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Scattering databases

The remote sensing work of ReACT involves the utilization of advanced scattering databases (e.g. Dubovik et al., 2006; Gasteiger and Wiegner, 2018). 

Our research interests focus mainly on the scattering properties of dust particles, since currently there is no complete solution for calculating the scattering properties of the whole range of dust sizes, shapes and refractive indices. For this reason, the group is developing a new dust scattering database (Tsekeri et al., 2019) that takes into account realistic-shaped dust particles and a size range that includes most of the coarse mode of dust. In particular, we have used the irregular shapes of Gasteiger et al. (2011), a size range of particle radii of 0.001-5 μm for Visible light applications or 0.002-10 μm for NIR light applications, and four refractive indices with values of 1.48-1.6+i0-0.002. The scattering calculations were performed with the Amsterdam Discrete Dipole Approximation (ADDA) (Yurkin and Hoekstra, 2011) using High Performance Computing (HPC) systems.

Irregular shapes of dust particles considered in the ReACT dust scattering database (Source: Gasteiger et al., 2011)

Moreover, the unique characteristics of the scattering of smoke particles from large-scale fires in the stratosphere is investigated, using particles with near-spherical shapes (Gialitaki et al., 2020).

Near-spherical shapes used for reproducing the unique scattering properties of the smoke particles from large-scale fires in the Stratosphere (Source: Gialitaki et al., 2020)


The work is supported by the European Research Council under the European Community’s Horizon 2020 research and innovation framework program/ERC grant agreement 725698 (D-TECT). We acknowledge PRACE for awarding us access to MareNostrum at Barcelona Supercomputing Center (BSC), Spain. The work was supported by computational time granted from the Greek Research & Technology Network (GRNET) in the National HPC facility - ARIS - under project ID pa170906-ADDAPAS, pr005038-REMOD and pr009019-EXEED.

-Dr. Alexandra Tsekeri


Dubovik, O., Sinyuk, A., Lapyonok, T., Holben, B. N., Mishchenko, M., Yang, P., Eck, T. F., Volten, H., Muñoz, O., Veihelmann, B., van der Zande, W. J., Leon, J., Sorokin, M., and Slutsker, I.: Application of spheroid models to account for aerosol particle nonsphericity in remote sensing of desert dust, J. Geophys. Res., 111, D11208, https://doi.org/10.1029/2005JD006619, 2006.

Gasteiger, J., Wiegner, M., Groß, S., Freudenthaler, V., Toledano, C., Tesche, M., and Kandler, K.: Modeling lidar-relevant optical properties of complex mineral dust aerosols, Tellus B, 63, 725–741, https://doi.org/10.1111/j.1600-0889.2011.00559.x, 2011.

Gasteiger, J. and Wiegner, M.: MOPSMAP v1.0: a versatile tool for the modeling of aerosol optical properties, Geosci. Model Dev., 11, 2739–2762, https://doi.org/10.5194/gmd-11-2739-2018, 2018.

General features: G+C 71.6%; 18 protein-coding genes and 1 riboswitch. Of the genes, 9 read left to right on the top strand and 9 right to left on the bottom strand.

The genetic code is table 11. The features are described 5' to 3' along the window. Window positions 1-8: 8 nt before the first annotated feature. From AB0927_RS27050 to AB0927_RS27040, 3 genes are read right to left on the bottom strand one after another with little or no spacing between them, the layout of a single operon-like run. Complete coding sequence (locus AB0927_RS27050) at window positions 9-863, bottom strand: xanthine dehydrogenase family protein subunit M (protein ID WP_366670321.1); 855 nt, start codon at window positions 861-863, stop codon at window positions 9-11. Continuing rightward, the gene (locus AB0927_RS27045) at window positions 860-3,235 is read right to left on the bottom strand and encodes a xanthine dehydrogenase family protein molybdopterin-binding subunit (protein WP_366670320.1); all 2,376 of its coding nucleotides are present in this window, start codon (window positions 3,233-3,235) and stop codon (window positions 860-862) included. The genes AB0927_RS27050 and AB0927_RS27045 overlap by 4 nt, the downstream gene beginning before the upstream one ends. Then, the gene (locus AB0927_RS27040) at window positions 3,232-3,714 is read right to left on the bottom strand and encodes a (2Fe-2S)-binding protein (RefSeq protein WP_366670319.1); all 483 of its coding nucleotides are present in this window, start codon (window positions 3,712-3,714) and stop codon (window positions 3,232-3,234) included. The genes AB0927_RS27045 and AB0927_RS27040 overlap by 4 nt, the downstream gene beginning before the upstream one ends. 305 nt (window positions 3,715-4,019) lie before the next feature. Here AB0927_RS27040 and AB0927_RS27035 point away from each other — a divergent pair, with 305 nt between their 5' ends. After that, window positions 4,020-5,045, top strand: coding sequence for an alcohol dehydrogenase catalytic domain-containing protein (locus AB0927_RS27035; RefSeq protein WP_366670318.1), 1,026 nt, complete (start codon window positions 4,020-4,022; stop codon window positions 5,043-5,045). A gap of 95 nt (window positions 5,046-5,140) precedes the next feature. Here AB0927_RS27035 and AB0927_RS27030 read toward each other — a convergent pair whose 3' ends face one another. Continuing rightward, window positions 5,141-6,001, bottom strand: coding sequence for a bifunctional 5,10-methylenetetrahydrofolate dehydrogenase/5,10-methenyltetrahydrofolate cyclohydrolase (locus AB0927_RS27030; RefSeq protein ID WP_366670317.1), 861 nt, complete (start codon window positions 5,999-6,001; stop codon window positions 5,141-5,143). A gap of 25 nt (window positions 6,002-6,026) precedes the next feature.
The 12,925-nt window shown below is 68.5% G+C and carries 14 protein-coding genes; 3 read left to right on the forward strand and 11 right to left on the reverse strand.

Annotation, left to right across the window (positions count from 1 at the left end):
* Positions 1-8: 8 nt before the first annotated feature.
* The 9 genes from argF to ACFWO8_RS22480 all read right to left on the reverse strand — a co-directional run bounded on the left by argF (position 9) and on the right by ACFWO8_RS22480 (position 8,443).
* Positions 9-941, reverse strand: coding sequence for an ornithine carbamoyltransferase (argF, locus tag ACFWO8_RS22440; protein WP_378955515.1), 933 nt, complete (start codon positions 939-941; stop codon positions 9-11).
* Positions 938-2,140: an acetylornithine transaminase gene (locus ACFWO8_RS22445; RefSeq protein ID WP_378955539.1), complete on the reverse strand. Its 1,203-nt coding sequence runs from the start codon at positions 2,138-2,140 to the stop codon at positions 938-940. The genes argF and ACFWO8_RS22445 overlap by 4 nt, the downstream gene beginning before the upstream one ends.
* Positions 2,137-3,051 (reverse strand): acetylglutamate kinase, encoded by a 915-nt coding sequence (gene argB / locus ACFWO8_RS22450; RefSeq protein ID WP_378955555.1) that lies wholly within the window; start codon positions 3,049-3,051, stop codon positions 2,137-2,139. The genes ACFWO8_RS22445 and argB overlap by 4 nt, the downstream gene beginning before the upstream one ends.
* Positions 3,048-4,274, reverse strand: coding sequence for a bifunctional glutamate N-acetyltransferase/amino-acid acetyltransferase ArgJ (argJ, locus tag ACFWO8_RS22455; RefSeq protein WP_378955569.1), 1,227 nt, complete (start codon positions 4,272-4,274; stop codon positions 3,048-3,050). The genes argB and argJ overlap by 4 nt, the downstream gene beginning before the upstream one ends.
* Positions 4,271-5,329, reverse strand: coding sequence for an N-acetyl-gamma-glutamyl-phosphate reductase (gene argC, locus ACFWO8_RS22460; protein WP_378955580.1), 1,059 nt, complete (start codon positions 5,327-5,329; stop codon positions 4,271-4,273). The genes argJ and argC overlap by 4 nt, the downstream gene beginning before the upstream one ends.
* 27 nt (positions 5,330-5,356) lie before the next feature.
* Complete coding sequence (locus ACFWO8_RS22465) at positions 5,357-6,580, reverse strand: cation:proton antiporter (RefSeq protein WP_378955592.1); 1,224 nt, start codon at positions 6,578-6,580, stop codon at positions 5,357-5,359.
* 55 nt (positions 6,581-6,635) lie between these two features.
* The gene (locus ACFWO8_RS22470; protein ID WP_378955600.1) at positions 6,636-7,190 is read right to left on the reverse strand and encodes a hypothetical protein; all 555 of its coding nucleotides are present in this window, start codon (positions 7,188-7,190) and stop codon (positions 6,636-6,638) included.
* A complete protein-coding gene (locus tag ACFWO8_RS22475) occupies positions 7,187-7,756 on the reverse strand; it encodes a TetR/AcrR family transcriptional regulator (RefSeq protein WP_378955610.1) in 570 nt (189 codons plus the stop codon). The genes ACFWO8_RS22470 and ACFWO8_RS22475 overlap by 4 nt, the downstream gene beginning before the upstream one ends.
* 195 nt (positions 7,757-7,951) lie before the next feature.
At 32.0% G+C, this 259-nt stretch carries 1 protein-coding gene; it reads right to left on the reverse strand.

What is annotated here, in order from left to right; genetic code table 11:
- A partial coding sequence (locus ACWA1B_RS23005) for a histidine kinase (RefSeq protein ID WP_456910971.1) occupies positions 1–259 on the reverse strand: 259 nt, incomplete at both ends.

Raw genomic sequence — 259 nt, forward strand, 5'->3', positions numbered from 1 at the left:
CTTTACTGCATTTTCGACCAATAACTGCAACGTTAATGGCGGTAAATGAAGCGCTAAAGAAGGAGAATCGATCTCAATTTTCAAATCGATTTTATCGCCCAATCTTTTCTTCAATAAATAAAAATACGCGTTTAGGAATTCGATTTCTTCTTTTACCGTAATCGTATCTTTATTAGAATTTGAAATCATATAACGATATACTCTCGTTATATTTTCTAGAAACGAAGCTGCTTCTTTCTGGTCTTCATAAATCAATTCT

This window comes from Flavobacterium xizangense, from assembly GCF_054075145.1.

Gialitaki, A., Tsekeri, A., Amiridis, V., Ceolato, R., Paulien, L., Kampouri, A., Gkikas, A., Solomos, S., Marinou, E., Haarig, M., Baars, H., Ansmann, A., Lapyonok, T., Lopatin, A., Dubovik, O., Groß, S., Wirth, M., Tsichla, M., Tsikoudi, I., and Balis, D.: Is the near-spherical shape the “new black” for smoke?, Atmos. Chem. Phys., 20, 14005–14021, https://doi.org/10.5194/acp-20-14005-2020, 2020.

Tsekeri, A., Gasteiger, J., Konoshonkin, A., Kustova, N., Georgiou, Th. and Amiridis, V.: Scattering database of oriented dust particles with realistic shapes and sizes, APOLO-2019, Lille, France, 4-7 November 2019.

Yurkin, M. A., and Hoekstra, A. G.: The discrete-dipole-approximation code ADDA: capabilities and known limitations. Quant. Spectrosc. Radiat. 112, 2234–2247, 2011.

Radiative transfer

The radiative transfer work of ReACT focuses on determining the radiative effects of mineral dust in the atmosphere by probing more realistic microphysical properties in terms of grain sizes and shapes, appropriate scattering calculations and thus more accurate description of the dust optical properties. For the radiative transfer calculations we utilize advanced radiative transfer schemes, as the MYSTIC solver of libRadtran (Emde and Mayer, 2007; Mayer 2009, Mayer et al., 2010). 

Our recent work focuses on the quantification of the effect of the large sizes of dust particles on cooling or warming the Earth’s atmosphere.

ReACT radiative transfer calculations at the top of the atmosphere (TOA) for dust particles with large sizes, considering spherical (blue line) and spheroidal shapes (red line)


The work is supported by the European Research Council under the European Community’s Horizon 2020 research and innovation framework program/ERC grant agreement 725698 (D-TECT). We acknowledge PRACE for awarding us access to MareNostrum at Barcelona Supercomputing Center (BSC), Spain. The work was supported by computational time granted from the Greek Research & Technology Network (GRNET) in the National HPC facility - ARIS - under project ID pa170906-ADDAPAS, pr005038-REMOD and pr009019-EXEED.

-Dr. Alexandra Tsekeri


Emde, C. and Mayer, B.: Simulation of solar radiation during a total eclipse: a challenge for radiative transfer, Atmos. Chem. Phys.,
7, 2259–2270, doi:10.5194/acp-7-2259-2007, 2007.

Mayer, B.: Radiative transfer in the cloudy atmosphere, Eur. Phys. J. Conferences, 1, 75–99, 2009. 

Mayer, B., Hoch, S. W., and Whiteman, C. D.: Validating the MYSTIC three-dimensional radiative transfer model with observations from the complex topography of Arizona's Meteor Crater, Atmos. Chem. Phys., 10, 8685–8696, https://doi.org/10.5194/acp-10-8685-2010, 2010.